Canadian economic growth hit 1-year high in February, Statistics Canada says

Click to play video: 'Canadian economy to grow by 4.25 per cent in 2022: Bank of Canada'
Canadian economy to grow by 4.25 per cent in 2022: Bank of Canada
Bank of Canada Governor Tiff Macklem said the bank forecasts the Canadian economy will grow 4.25 per cent this year before moderating to 3.25 per cent next year, based on major spending and investment components, and improved labour productivity. – Apr 13, 2022

The Canadian economy surged ahead in February as pandemic-related restrictions eased, fuelling expectations by economists that the Bank of Canada will opt for another oversized rate hike in June.

Statistics Canada said Friday real gross domestic product rose 1.1 per cent in February to post its largest monthly gain since March 2021.

The result was the ninth consecutive monthly gain and topped the agency’s initial estimate for the month that predicted an increase of 0.8 per cent for the month.

The agency’s early estimate for March this year indicated a gain of 0.5 per cent for the month. The official figure is expected May 31.

“With all the talk of how high inflation and rising interest rates will slow growth, today’s GDP report reinforces the view that the momentum in Canada’s economy is unrelenting,” TD Bank economist James Orlando wrote in a report.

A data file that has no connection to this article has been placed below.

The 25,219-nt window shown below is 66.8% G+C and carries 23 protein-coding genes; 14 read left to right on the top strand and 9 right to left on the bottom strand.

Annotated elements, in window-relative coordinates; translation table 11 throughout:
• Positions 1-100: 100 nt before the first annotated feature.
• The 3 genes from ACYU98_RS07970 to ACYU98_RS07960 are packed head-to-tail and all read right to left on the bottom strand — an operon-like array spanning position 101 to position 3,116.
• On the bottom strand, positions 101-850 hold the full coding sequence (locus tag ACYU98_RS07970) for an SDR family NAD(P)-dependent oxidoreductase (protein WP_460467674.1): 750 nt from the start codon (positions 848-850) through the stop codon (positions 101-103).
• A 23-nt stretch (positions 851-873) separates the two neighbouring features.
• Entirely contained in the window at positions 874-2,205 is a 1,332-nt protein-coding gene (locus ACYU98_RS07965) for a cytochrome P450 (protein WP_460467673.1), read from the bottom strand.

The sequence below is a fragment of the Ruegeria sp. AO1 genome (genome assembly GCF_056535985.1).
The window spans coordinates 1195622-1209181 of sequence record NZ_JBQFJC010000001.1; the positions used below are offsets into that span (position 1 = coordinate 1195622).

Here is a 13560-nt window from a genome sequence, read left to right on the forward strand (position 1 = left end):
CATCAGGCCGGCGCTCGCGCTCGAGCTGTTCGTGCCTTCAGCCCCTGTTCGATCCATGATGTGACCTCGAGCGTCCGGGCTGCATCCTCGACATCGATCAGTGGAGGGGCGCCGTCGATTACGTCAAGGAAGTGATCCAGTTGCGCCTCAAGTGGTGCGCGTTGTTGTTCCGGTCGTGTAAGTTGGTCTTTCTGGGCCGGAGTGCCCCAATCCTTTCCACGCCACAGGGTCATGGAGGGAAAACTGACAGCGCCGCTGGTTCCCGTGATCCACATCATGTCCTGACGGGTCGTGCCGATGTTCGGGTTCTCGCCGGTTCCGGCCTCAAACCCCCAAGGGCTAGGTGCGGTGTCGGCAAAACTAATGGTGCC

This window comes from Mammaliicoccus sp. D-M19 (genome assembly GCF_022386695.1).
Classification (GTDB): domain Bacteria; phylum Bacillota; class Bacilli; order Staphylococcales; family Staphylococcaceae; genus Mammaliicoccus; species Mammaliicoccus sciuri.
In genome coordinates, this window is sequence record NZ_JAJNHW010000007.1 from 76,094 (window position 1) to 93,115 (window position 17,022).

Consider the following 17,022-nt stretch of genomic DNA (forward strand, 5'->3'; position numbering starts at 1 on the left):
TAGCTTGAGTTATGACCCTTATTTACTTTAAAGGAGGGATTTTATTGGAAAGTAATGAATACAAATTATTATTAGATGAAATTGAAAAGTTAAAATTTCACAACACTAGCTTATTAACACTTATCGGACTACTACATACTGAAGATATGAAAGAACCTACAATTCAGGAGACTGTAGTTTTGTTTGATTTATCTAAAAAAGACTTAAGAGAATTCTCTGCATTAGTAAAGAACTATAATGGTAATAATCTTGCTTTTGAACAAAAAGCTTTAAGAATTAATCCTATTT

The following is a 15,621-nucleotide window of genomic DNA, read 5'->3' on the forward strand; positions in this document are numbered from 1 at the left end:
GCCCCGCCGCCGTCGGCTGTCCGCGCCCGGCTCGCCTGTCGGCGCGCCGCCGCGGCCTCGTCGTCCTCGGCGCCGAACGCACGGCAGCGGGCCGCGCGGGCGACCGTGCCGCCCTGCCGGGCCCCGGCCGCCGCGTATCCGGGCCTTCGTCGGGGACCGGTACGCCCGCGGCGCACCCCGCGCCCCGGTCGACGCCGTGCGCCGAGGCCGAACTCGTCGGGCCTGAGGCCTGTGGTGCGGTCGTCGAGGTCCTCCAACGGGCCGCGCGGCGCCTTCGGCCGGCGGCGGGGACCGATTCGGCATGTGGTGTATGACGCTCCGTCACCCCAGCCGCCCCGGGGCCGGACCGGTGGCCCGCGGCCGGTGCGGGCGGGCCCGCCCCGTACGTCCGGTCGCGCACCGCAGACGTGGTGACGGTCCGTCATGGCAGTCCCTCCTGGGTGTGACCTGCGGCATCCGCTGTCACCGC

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“The Bank of Canada won’t need any more convincing that another 50 basis point hike is needed at its meeting on June 1.”

The central bank raised its key interest rate target by half a percentage point for the first time in more than 20 years earlier this month to bring it to one per cent and warned more rate hikes are coming as it works to help bring inflation under control.

Governor Tiff Macklem told a House of Commons committee this week that in looking ahead to its next decisions the bank “will be considering taking another 50-basis-point step.”

RBC economist Claire Fan said based on the February reading and early estimate for March the economy grew at an annualized rate of about 5.5 per cent in the first quarter.

“That’s higher than our current forecast of 3.5 per cent and well above the 1.4 per cent annualized contraction in the same quarter for US GDP, as reported earlier this week,” Fan wrote in a report.

“But capacity issues are growing to be more pressing for both economies. Labour shortages are exceptionally acute, and that’s true even for close contact sectors that have yet to fully recover.”

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Statistics Canada said 16 of 20 industrial sectors grew in February with services-producing industries up 0.9 per cent while goods-producing industries added 1.5 per cent.

The accommodation and food services sector soared 15.1 per cent in February as pandemic-related restrictions put in place in December and January were eased.

Transportation and warehousing gained 3.1 per cent, while the arts, entertainment and recreation sector added 8.4 per cent for the month.

The construction sector climbed 2.7 per cent higher in February.

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